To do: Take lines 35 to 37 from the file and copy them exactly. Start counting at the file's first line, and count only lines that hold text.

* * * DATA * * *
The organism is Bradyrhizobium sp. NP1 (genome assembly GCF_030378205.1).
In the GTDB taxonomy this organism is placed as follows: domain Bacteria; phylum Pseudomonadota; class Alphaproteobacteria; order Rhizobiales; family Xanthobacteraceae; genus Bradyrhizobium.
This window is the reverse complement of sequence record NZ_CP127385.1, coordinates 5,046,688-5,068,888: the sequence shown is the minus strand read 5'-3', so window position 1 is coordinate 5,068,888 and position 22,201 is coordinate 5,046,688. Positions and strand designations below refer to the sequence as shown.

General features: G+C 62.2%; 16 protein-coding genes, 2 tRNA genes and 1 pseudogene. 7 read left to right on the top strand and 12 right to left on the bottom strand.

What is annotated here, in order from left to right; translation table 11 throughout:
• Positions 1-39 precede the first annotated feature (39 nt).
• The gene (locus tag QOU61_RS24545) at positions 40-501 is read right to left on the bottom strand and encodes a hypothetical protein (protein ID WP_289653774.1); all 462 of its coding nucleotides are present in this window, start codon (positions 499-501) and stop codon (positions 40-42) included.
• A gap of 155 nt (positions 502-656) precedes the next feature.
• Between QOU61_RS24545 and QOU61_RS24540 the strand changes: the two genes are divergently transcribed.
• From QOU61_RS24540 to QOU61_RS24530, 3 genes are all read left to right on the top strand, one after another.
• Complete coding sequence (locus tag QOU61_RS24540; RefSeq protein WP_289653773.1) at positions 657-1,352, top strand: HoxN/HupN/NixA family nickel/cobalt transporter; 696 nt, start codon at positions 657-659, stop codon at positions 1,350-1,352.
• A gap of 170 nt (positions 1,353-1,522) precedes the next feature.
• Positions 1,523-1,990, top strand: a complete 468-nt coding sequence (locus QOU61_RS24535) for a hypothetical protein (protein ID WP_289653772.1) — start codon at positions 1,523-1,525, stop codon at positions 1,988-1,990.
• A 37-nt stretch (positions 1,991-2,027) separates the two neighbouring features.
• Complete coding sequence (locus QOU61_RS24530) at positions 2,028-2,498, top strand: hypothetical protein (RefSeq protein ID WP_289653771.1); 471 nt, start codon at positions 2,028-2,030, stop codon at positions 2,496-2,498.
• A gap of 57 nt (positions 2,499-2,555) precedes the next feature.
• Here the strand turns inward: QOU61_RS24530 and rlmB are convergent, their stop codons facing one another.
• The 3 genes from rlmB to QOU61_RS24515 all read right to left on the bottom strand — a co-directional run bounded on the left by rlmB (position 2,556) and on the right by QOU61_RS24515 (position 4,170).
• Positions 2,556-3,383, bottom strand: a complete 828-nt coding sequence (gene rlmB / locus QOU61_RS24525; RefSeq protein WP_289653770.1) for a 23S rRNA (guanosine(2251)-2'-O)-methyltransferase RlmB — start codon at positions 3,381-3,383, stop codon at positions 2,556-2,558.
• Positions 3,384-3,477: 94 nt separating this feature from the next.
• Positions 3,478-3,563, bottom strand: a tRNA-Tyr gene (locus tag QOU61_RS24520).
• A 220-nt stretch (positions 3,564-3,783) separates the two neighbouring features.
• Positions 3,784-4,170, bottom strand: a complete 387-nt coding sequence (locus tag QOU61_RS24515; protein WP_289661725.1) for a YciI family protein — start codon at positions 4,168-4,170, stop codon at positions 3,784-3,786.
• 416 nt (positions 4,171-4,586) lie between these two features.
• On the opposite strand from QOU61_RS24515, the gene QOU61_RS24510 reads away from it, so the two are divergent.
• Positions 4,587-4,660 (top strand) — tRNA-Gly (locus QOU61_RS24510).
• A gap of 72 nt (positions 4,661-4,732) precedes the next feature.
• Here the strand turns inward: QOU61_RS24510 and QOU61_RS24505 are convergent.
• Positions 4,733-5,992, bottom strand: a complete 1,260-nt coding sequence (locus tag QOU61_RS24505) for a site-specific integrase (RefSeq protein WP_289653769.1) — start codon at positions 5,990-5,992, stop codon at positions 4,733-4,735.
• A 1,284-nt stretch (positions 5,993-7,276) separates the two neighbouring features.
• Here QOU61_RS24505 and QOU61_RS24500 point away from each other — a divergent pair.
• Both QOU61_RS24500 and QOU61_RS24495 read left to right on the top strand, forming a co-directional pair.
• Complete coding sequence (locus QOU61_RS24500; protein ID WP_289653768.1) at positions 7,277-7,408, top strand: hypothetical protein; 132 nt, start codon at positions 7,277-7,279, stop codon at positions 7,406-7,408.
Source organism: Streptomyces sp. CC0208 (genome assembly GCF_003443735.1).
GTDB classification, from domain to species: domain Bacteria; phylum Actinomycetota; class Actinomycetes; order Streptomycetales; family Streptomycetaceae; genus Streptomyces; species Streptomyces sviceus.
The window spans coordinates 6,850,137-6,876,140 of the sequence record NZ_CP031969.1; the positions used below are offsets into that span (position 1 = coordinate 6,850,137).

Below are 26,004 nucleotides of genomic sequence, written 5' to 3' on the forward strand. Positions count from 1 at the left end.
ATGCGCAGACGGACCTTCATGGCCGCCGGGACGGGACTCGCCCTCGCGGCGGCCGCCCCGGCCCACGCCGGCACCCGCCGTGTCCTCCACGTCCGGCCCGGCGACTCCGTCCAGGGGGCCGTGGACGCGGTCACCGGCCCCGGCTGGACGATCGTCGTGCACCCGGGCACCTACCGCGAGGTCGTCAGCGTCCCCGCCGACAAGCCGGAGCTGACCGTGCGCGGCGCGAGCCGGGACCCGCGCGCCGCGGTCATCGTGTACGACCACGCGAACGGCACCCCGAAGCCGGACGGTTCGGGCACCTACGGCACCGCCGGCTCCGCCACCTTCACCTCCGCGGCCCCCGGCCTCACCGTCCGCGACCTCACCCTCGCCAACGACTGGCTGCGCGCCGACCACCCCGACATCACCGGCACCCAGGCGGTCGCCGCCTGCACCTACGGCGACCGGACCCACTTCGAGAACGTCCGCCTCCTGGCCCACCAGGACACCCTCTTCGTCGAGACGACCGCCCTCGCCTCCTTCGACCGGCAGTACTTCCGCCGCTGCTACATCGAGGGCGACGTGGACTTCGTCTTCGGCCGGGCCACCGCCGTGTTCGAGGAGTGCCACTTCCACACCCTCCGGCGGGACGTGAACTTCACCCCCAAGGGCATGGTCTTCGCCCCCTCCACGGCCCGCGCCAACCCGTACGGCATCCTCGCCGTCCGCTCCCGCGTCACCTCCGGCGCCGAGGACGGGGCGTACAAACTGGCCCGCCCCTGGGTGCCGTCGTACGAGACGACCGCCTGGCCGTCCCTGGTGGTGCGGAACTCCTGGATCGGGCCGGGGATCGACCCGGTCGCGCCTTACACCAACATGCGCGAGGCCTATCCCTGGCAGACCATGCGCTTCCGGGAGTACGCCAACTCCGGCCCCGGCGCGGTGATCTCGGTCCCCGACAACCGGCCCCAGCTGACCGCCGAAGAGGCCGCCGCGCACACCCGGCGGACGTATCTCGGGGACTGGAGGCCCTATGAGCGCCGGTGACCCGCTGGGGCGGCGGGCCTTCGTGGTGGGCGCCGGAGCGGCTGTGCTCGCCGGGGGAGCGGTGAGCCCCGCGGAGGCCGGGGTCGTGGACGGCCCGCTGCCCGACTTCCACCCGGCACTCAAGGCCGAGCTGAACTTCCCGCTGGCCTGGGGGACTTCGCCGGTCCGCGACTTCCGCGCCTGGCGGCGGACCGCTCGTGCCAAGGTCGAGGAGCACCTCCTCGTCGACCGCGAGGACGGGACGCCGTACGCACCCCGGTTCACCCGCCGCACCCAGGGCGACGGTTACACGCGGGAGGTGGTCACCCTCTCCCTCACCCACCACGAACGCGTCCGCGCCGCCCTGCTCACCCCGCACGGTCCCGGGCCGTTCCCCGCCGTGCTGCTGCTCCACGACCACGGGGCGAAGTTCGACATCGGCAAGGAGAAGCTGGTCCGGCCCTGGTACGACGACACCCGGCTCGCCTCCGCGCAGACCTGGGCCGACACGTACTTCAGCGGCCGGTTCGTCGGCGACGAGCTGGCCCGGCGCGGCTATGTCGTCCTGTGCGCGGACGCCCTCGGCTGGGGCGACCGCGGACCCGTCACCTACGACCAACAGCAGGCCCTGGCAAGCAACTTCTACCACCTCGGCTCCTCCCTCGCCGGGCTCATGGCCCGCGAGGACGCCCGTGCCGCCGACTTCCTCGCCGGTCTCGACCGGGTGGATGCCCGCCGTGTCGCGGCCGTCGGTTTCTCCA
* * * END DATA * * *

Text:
GTDB classification, from domain to species: domain Bacteria; phylum Actinomycetota; class Actinomycetes; order Streptomycetales; family Streptomycetaceae; genus Streptomyces; species Streptomyces sviceus.
The window spans coordinates 6,850,137-6,876,140 of the sequence record NZ_CP031969.1; the positions used below are offsets into that span (position 1 = coordinate 6,850,137).

Below are 26,004 nucleotides of genomic sequence, written 5' to 3' on the forward strand. Positions count from 1 at the left end.